twitter HQ san francisco

  • Jack Dorsey said that Twitter was already working on "decentralizing" its workforce before the coronavirus outbreak hit. 
  • Dorsey said the company has been working on the issue for "a year, if not two years" during an appearance on "The Boardroom: Out of Office" podcast this week. 
  • "No one wants to move to San Francisco anymore, no one can afford to live in San Francisco anymore," Dorsey said. 
  • Twitter was one of the first tech companies to close down its offices in March, and Dorsey has since announced that employees can work from home forever if they'd like. 
  • Visit Business Insider's homepage for more stories.

When the coronavirus began spreading in Northern California, Twitter was one of the first tech companies to close down its offices and tell employees they can work from home forever.

But CEO Jack Dorsey said the plan to "decentralize" the company's offices has been in the works for a while. 

During an appearance on "The Boardroom: Out of Office" podcast this week, host Rich Kleiman — cofounder of Thirty Five Ventures and manager of NBA superstar Kevin Durant — interviewed Dorsey about a range of topics, including what motivates him and how to avoid burnout while running two major corporations. 

Kleiman and Dorsey discussed the future of the office and what a tech company should look like in the internet age. Dorsey said Twitter has been working "for a year, if not two years" around decentralizing the way employees work. 

"The reason why is like, every entrepreneur I talk to that's doing something internet-related today, they're starting their companies not having an office, not having a headquarters, not having a requirement that everyone has to be in San Francisco," Dorsey said. "No one wants to move to San Francisco anymore, no one can afford to live in San Francisco anymore, so they're hiring people all over the country, all over the world." 

Dorsey said that having a distributed workforce was "the whole promise of the internet" to begin with. 

"It makes location irrelevant but yet here we are, an internet company, that's completely centralizing in San Francisco," Dorsey said. "We're not living up to the ideals of what the internet inspired us to be and what it can show."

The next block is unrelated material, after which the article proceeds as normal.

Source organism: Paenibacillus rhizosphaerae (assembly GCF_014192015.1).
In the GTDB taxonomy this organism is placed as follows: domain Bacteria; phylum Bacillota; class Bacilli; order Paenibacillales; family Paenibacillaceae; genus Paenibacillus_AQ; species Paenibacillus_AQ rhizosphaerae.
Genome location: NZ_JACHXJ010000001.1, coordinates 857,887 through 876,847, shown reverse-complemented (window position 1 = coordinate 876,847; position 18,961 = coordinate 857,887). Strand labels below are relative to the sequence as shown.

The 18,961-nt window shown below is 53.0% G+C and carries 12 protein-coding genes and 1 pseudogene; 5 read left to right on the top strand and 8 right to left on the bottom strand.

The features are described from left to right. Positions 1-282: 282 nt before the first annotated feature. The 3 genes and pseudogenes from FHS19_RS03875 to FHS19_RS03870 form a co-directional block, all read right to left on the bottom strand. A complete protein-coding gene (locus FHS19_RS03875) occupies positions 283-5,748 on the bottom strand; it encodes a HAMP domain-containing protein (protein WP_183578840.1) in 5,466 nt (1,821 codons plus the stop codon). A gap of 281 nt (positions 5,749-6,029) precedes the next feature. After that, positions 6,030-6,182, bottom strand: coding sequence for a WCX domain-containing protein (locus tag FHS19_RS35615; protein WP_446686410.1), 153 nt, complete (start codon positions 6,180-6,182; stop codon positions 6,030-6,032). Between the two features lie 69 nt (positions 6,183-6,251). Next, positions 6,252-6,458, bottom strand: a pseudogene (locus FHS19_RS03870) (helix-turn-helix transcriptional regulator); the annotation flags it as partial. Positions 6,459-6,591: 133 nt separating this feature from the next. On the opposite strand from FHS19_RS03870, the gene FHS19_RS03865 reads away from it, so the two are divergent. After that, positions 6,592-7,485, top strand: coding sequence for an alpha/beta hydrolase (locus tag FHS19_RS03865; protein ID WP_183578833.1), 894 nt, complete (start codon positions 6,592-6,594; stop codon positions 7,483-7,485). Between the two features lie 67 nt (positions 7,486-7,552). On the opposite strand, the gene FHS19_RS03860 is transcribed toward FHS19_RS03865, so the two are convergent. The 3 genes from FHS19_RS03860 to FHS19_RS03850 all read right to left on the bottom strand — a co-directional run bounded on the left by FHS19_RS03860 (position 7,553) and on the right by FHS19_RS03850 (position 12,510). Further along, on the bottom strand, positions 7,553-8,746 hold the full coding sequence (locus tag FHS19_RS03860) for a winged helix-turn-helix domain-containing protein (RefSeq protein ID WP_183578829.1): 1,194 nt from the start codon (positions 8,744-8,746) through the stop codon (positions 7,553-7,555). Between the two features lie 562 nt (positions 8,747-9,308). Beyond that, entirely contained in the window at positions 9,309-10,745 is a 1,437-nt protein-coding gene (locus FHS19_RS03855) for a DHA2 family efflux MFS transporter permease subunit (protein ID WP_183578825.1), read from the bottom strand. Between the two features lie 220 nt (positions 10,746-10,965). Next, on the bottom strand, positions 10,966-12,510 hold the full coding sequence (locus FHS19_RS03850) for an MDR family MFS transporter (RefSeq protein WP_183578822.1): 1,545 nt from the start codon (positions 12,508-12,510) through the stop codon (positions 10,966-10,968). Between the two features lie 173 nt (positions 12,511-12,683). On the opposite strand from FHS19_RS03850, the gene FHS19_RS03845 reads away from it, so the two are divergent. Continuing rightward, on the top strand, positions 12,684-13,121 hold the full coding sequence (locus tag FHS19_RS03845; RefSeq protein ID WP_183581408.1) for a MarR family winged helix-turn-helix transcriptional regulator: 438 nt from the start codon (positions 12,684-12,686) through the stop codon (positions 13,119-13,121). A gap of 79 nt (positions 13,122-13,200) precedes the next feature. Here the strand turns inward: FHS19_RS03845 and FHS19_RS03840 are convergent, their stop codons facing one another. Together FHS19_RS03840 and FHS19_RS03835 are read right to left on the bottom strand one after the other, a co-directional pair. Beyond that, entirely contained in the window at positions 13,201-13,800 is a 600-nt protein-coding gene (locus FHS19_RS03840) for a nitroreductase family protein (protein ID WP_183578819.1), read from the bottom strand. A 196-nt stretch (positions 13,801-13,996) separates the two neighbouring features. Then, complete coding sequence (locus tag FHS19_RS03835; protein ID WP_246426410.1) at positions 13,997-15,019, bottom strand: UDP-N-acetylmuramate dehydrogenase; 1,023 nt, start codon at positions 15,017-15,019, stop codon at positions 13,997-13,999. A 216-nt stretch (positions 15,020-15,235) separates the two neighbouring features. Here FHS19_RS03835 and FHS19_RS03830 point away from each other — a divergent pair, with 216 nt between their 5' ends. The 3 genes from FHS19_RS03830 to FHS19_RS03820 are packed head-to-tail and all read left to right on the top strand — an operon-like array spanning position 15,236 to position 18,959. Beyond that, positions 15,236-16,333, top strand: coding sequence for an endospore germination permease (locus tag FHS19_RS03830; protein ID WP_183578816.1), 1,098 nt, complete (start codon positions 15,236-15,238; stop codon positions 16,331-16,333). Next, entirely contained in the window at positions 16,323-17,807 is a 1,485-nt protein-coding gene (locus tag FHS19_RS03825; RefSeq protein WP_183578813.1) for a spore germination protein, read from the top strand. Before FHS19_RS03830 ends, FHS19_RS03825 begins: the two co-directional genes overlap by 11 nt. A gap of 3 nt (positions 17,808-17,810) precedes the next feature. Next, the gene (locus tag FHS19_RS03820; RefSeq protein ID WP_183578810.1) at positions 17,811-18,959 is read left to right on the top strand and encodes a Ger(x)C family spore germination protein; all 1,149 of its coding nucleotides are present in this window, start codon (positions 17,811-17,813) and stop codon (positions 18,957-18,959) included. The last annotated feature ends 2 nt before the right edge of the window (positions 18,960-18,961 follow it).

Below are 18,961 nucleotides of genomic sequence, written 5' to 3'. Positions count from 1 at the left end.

Dorsey said the company wanted to make a change to the way its employees work as quickly as possible, so Twitter "took any reason to" institute a flexible policy — in this case, the coronavirus.

Dorsey also seemed to criticize the government's response to the virus, saying that Twitter felt like it had to take on the responsibility of protecting its employees and the communities it works in. 

"There's two bodies that can affect individual lives in a significant way and that is our governments and the place we work. And we took on that responsibility and just made sure that we were doing our part if our government wasn't going to," he said. 

None of the major San Francisco Bay Area companies have sent employees back to work yet, with most saying employees can work from home until the end of the year. In Facebook's case, for example, CEO Mark Zuckerberg recently told employees that eventually as many as half of the company's employees would most likely work from home

But if employees stay at home forever, many of them say they won't stay in the Bay Area. A recent survey from job-search database Hired found that more than 40% of Bay Area-based tech workers say they'd move to a less expensive city if they were asked to permanently work from home. 

San Francisco is the priciest US city for homebuyers, and only 18% of households are able to afford to purchase a median-priced home in the region. And while San Francisco's median income is $112,376, anyone interested in buying a home in the city would need to make a salary of at least $172,153 to be able to afford the mortgage. Cost of living has become so high that even tech workers are struggling to afford it: a recent survey from workplace chat app Blind found that 70% of tech workers said they can't afford to buy a house in the Bay Area

SEE ALSO: Silicon Valley's open offices are probably over, thanks to the coronavirus — but they were always bad for employees anyway

Join the conversation about this story »

NOW WATCH: The rise and fall of Donald Trump's $365 million airline

The text above is a summary, you can read full article here.